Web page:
Saturday, June 05, 2010


2010 - The ANC Scores Own Goal

25th April 2010

June 2010 - the year we witness the glorious bursting forth from the chrysalis of "democratic state" the ravenous beast of the security-centric state.  A one kilometre Ring of Steel to be erected around each and every stadium where FIFA fixtures are to be played, meaning that any "unpatriotic citizens" who hope to use the hundreds of international media networks to highlight their conditions of poverty will be dealt with in the same manner that exactly 34 years ago the apartheid regime dealt with Black people on June 1976.

Far more than the first proposed R28 billion has been spent in the past two years to upgrade stadiums and airports. An estimated R20 billion was also spent on the revamping and widening of highways. R35 billion has so far been spent on the Gautrain (a single train service for the rich whose destination is the international airport and the country's capital, Pretoria, the initial budget was R13 billion, which in itself was enough to resolve all the transport problems of the country). There is also, of course, the undisclosed R100's of millions to the Local Organising Committee, certainly with such hefty expenditure to entertain the world at the expense of the poor, the ANC cannot take any chances that the "chattering masses" will behave themselves.

All their detailed planning and event co-ordination strategies of an event of this magnitude, no doubt, gives them sleepless nights, for to visualise every contingent plan requisite under almost any perceived scenario takes both insight, which they clearly do not have and billions of Rand which have yet to be paid for in blood on the backs of the Black working class over the next generation.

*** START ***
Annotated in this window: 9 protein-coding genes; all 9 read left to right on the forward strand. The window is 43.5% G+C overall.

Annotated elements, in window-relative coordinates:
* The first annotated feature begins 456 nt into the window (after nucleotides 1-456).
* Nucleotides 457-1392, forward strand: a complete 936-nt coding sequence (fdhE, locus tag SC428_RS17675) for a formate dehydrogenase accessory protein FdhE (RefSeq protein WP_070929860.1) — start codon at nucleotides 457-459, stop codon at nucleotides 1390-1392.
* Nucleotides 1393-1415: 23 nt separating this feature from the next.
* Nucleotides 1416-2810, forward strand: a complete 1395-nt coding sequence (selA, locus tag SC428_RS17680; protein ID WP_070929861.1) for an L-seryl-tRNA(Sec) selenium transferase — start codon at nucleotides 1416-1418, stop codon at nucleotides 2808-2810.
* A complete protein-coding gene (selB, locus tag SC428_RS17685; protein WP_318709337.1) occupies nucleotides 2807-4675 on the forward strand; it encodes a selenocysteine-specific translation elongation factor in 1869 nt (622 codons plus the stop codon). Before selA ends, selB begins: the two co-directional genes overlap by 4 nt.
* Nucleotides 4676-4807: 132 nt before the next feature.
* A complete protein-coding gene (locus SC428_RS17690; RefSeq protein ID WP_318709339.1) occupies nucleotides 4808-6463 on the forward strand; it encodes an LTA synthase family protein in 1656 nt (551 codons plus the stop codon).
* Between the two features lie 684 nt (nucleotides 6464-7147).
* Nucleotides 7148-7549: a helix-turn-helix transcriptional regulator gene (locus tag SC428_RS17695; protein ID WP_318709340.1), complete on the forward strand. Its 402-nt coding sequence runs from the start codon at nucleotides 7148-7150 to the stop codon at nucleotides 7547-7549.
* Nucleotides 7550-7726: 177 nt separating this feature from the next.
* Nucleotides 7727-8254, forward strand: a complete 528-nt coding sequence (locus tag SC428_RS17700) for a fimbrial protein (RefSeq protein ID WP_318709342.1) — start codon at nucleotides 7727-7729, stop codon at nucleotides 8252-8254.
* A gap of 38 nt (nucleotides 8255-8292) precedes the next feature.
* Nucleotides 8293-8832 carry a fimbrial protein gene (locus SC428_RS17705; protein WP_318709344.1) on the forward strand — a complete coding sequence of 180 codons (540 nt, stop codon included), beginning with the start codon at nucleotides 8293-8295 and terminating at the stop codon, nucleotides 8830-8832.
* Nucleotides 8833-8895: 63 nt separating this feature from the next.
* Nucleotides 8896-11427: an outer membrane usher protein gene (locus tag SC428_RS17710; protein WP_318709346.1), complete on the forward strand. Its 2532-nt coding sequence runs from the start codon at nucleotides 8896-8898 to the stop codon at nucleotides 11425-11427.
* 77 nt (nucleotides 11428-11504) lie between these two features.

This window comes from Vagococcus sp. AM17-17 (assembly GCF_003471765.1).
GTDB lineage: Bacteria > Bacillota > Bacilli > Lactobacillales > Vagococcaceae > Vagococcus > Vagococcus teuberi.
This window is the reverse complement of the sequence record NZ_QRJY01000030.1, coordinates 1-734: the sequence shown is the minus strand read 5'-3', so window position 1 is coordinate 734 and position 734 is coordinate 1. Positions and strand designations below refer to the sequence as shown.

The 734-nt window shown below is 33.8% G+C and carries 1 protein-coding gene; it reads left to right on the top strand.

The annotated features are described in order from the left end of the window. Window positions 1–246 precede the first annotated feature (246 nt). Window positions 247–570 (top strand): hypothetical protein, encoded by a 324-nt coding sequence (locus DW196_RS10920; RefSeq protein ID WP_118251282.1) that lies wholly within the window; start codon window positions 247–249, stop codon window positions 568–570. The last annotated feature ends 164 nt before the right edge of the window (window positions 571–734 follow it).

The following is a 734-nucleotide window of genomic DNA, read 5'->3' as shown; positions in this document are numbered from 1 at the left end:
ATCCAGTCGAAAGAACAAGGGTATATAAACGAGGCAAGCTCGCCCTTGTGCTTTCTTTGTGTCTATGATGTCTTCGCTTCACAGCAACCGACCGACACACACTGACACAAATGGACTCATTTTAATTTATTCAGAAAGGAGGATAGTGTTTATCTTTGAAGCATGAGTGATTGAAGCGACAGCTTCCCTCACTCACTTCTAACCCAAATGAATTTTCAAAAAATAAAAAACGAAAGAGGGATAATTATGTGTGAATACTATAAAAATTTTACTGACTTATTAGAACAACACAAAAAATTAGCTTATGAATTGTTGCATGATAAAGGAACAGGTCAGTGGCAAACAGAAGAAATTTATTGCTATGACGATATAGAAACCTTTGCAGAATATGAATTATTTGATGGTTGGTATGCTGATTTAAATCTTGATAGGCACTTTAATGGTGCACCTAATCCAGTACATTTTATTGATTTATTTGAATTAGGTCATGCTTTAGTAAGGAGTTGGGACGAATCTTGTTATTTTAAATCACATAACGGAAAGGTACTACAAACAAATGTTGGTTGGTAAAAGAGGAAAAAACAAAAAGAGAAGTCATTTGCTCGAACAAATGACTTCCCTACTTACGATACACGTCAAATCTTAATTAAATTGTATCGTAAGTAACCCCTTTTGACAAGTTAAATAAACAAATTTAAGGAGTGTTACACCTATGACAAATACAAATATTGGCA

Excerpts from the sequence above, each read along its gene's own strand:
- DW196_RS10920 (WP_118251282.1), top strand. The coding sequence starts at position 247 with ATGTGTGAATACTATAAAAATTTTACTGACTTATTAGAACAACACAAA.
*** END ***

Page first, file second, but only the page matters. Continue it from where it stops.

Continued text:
So, exactly why should there be discontent on the eve of a "world-class extravaganza"?

Well to start with, the empty campaign promises of 1994, 1999, 2004 and again 2009 of "Ša better life for allŠ", in the face of the reality of rising unemployment, reduced wages, growing squatter camps, lowered education outcomes and failing health systems. Given a 15 year tenure of the ANC as a 'democratically elected government', given their near-perfect track record of non-delivery, given the extent of expenditure running literally into hundreds of billions of Rand in preparation for the World Cup with almost none of it qualitatively changing the lives of the millions of citizens, given the potential for rebellion and social dissent amongst those "unpatriotic" citizens can very easily spell disaster for the best-laid plans of mice and men.

What contingency plan could the ANC possibly put in place to mitigate the righteous indignation and protestations of a people denied of the historical "land, bread and peace". Well, that's easy - thousands of police and soldiers and of course the "old" Act No: 74 of the Internal Security Act of 1982 been substituted with the "new improved" Protection of Constitutional Democracy Against Terrorist and Related Activities Bill of 2003 that will simply ban all public gatherings, and that includes the potential banning of all June 16 Commemoration Services. June 16th 1976 being the cornerstone and milestone of the liberation struggle in South Africa/Azania.
 The ANC faces an intractable dilemma having squandered vast sums of money in order to beautify infrastructure "suitable" for a handful of transient tourists so as to proudly proclaim our civility and ability to savour the finer things in life, thus revealing their oafish nature and their shrink-wrapped ability to match the consumptive patterns of western culture so evident and readily exportable from the Imperialist countries to the deliberately underdeveloped countries of Africa and elsewhere. Now they have to bluster and bully the populace into believing that what they did was for the common good.